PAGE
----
Desire and the Male Body

Apollo Belvedere

Figure 4. Apollo Belvedere, marble, (Vatican Museum, Rome).

Farnese Hercules

Figure 5. Farnese Hercules, marble, (National Archaeological Museum, Naples). 

Venus de’ Medici

Figure 6. Venus de’ Medici, marble, (Uffizi, Florence). 

A consideration of Winckelmann’s study of the Greek ideal would be remiss in failing to point out the often blatant homoeroticism that infused his descriptions of the male nude. In a letter to a friend, Winckelmann all but asserted appreciation for male beauty as a prerequisite to taste in art:

As it is confessedly the beauty of man which is to be conceived under one general idea, so I have noticed that those who are observant of beauty only in women, and are moved little or not at all by the beauty of men, seldom have an impartial, vital, inborn instinct for beauty in art. To such persons the beauty of Greek art will ever seem wanting, because its supreme beauty is rather male than female.1

This view, which proposed the male nude as the true vehicle of beauty, constitutes a reversal of the dominant trend in Western art history that has historically identified the female body as a passive receptacle for sexual desire, and the male body as an agent of virtue and heroism. Winckelmann’s investment in the male nude not only proposed the male nude as an ideal figure with which to identify or aspire to, but also submitted it to the delectation of the male gaze.2 Alex Potts cautions against seeing a too-causal link between Winckelmann’s homosexuality and the homoerotic undertones in his writings, for in Winckelmann’s time, homosexuality was so taboo that to make one’s inclinations known in a public piece of writing would certainly have met with extreme censure.3 And yet, even if we are to read his explicitly erotic descriptions as homosocial rather than homosexual, they come as close to the latter as must have been permissible in Winckelmann’s time.4

Winckelmann’s writings on the Apollo Belvedere (Figure 4), which he designated as “the highest ideal of art among the works of antiquity that have escaped its destruction,” exemplify this type of description, which is given over to fervent and lyrical praises of the sculpture’s beauty. He writes of the Apollo: “His build is sublimely superhuman, and his stance bears witness to the fullness of his grandeur. An eternal springtime, as if in blissful Elysium, clothes the charming manliness of maturity with graceful youthfulness, and plays with soft tenderness on the proud build of his limbs.”5 This passage might be taken merely as an expressive description of the sculpture’s aesthetic qualities, were it not for the one that follows, in which Winckelmann describes the state of physical excitement in which he finds himself in the Apollo's presence:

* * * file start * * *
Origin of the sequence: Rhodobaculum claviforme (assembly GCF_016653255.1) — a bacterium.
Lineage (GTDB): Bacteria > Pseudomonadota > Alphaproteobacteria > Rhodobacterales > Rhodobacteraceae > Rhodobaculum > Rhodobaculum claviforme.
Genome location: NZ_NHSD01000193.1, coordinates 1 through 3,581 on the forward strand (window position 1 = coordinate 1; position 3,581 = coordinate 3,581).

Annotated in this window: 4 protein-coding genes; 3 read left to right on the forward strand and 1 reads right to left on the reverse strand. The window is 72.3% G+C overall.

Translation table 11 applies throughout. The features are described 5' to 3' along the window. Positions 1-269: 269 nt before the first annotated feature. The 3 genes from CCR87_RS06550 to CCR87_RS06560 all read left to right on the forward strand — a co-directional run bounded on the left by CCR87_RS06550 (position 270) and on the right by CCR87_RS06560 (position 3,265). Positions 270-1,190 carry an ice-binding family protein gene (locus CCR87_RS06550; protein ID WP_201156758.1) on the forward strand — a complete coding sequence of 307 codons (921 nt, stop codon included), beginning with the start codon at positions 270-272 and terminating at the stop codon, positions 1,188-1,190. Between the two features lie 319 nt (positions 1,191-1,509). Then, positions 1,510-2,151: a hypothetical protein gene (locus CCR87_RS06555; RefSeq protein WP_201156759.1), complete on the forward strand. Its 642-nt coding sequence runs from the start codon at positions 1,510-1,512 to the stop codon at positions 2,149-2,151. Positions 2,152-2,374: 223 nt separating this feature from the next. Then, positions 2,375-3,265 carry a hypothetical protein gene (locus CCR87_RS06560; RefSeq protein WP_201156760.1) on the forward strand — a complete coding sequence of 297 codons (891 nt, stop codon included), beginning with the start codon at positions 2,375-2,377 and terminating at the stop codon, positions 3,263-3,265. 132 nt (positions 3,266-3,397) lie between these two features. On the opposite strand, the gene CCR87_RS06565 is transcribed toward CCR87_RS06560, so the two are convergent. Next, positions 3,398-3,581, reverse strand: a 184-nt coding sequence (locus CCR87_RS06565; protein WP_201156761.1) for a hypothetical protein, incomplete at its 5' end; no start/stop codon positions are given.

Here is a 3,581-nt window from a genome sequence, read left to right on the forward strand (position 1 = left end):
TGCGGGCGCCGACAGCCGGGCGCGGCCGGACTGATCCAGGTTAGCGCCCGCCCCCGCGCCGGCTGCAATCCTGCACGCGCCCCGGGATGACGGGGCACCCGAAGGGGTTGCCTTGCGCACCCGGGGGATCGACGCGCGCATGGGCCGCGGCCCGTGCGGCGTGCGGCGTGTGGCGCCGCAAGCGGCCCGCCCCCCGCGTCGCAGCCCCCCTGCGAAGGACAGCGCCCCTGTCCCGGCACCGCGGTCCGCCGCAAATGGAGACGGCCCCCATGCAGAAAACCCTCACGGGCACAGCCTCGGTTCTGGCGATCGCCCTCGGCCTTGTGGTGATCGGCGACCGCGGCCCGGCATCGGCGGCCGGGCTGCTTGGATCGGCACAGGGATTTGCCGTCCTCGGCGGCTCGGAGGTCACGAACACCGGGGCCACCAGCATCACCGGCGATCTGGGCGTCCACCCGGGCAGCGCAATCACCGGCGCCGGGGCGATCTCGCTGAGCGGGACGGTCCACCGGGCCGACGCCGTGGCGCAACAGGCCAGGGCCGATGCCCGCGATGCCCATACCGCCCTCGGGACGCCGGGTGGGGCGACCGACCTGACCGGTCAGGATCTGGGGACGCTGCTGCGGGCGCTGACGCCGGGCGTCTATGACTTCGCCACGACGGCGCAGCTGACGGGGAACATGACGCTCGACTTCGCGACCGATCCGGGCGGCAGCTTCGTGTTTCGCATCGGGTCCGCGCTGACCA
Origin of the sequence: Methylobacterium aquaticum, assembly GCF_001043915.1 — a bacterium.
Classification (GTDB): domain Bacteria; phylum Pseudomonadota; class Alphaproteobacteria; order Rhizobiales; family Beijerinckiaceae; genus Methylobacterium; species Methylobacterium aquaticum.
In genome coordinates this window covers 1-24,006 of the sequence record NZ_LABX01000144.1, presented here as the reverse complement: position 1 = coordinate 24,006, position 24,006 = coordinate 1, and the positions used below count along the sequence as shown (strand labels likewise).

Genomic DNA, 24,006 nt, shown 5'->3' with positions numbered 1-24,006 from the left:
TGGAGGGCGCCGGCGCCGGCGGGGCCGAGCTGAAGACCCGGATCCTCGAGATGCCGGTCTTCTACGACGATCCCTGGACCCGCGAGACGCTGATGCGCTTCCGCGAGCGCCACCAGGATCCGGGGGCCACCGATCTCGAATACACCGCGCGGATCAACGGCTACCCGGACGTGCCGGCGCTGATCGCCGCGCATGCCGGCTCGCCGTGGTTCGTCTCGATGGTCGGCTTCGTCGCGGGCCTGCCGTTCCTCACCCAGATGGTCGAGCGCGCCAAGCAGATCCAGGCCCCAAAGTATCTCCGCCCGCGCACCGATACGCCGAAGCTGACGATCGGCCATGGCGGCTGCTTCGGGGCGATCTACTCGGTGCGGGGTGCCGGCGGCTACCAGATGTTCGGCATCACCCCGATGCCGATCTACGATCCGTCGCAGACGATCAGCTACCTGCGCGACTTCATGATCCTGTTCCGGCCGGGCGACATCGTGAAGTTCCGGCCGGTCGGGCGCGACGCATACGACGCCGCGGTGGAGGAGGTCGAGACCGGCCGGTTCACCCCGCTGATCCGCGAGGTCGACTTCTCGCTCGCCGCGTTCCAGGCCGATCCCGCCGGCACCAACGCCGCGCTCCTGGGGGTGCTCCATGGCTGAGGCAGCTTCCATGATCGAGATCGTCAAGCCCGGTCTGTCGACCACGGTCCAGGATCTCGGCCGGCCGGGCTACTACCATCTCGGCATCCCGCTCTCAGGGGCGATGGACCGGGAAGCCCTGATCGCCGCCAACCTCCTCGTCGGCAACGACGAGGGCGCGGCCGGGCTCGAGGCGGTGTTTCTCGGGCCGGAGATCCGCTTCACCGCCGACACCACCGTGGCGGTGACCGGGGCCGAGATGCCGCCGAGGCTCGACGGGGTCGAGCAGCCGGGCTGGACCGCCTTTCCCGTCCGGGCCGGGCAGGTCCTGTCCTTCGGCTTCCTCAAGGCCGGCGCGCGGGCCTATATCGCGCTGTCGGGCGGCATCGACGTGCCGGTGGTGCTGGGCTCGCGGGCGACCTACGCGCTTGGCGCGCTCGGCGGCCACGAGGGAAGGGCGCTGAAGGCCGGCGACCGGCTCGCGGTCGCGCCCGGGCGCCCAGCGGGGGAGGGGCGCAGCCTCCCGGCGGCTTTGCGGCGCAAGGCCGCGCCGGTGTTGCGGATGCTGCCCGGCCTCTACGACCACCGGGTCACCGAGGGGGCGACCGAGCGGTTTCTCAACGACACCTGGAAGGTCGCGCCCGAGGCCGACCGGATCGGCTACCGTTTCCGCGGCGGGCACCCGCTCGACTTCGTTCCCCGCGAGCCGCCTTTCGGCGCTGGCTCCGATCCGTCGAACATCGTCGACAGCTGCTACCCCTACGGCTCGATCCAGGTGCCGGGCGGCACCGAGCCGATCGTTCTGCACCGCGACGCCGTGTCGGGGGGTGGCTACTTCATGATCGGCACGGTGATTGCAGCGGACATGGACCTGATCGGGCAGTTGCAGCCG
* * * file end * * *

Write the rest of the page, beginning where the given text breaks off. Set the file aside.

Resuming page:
In gazing upon this masterpiece of art, I forget all else, and I myself adopt an elevated stance, in order to be worthy of gazing upon it. My chest seems to expand with veneration and to heave like those I have seen swollen as if by the spirit of prophecy, and I feel myself transported to Delos and to the Lycian groves, places Apollo honored with his presence—for my figure seems to take on life and movement, like Pygmalion’s beauty.6

The terms of Winckelmann's description transcend the level of mere aesthetic appreciation to emphasize the sculpture's embodiment as a life form, which aroused in him an array of manifestly physical sensations. As much as Winckelmann’s poetic evocation of the Apollo’s erotic qualities may have impinged upon 18th century notions of politeness, it also aligned him with the tastes of his time. For the 18th century art world, it was not the brawny, hyperbolically virile form of the Farnese Hercules (figure 5) but the youthful, elegant Apollo Belvedere that captured the ideal of male beauty.7

Even so, it is striking that Winckelmann singled out the Apollo Belvedere, the epitome of masculinity, as the object of his sexually charged encomium, instead of a classically desirable female body such as the Venus de’ Medici (Figure 6)--a sculpture noted for its history of exciting lewd behavior from observers.8 Potts argues that Winckelmann’s justification for such an eroticized reading of the sculpture is premised on Apollo’s depicted killing of the Pythian serpent, which accorded him male agency as a heroic figure for the viewer to identify with. This prevented the Apollo from being reduced to a passive recipient of the gaze, and consequently guarded Winckelmann’s description from the imputation of overt homosexuality.9

1 Winckelmann quoted in Walter Pater, The Renaissance (Bedfordshire: Andrews UK, 2011), ProQuest Ebook Central, 131-32.

2 Potts, Flesh and the Ideal, 5.

3 Ibid.

4 Ibid.

5 Winckelmann, The History of the Art of Antiquity, 332.

6 Ibid., 333.

7 Potts, Flesh and the Ideal, 118.

8 Francis Haskell and Nicholas Penny, Taste and the Antique: The Lure of Classical Sculpture, 1500-1900 (New Haven: Yale University Press, 1981), 150.

9 Potts, Flesh and the Ideal, 117.